As brand-name houses like Holts brace for quality and price-conscious retailers like Target to enter the Canadian landscape, the penny has dropped. Only the most shallow and uneducated still think that the Prada that was is what they’re buying when they drop $1,800 for the brand name today. Smart consumers have wised up and know they have to judge quality for themselves, not by brand. And smart consumers also know that there’s real caché in getting a good product for a great price.

9 comments on “Frugal is the new black

  1. Brand names have been giving up quality to sell in discount stores like Wallmart ,$23.95 for Livis gives you jeans that have less stiching,thinner material but they buy in such quantity that every one makes money,the buying public only sees the price of the item ,not the quality.I buy Eddie Bauer on Boxing day at 50% off ,$35.00 a pair.But the pair I wear on my motorcycle ,Livis.

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  2. I've never been interested in buying "designer" anything but you still have to be careful when you buy cheap. Clothes shouldn't be disposable. I have never bought a Joe Fresh shirt that's made it through one season without shrinking out of shape or unravelling at the neckline.

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  3. This is true. I am guilty of buying brand name items, but I don't for a second believe they are worth more, or the quality is necessarily better. Of course there are still some brands that do offer better quality but there are very few left.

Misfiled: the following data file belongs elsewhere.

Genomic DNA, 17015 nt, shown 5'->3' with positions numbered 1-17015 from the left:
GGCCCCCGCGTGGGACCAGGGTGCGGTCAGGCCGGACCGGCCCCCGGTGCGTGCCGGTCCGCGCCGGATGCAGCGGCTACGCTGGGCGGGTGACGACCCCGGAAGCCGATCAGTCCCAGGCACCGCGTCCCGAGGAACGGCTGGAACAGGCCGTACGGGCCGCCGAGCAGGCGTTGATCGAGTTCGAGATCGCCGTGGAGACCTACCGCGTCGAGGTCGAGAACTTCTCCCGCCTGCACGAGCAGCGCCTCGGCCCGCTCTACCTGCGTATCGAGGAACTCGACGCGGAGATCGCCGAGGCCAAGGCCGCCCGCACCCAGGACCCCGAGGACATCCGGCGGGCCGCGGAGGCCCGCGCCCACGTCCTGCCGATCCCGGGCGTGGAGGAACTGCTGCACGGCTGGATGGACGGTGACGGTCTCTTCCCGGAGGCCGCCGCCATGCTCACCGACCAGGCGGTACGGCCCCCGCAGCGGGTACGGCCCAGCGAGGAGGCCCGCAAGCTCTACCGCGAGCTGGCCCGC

I think its important when you can to support small and local business and designers. This supports your community, your country and you will more then likely be getting a better product, as their reputation is on the line, and closer to home.
    BTW check out my Jewelry. It's all handmade by myself, and made in Surrey BC :) (I know, I'm guilty of self promoting). Buy local this holiday season! http://www.contagiouscreationsjewelry.com

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  4. Buying cheaper can be better, but there needs to be a real change in the way we source labour and materials. The bad quality is due to sourcing for the cheapest possible price; which means more markup for the suppliers and retailers. I'd much prefer to pay a bit more to get better quality, but where are the brands that actually make good quality stuff? They are so far and few between.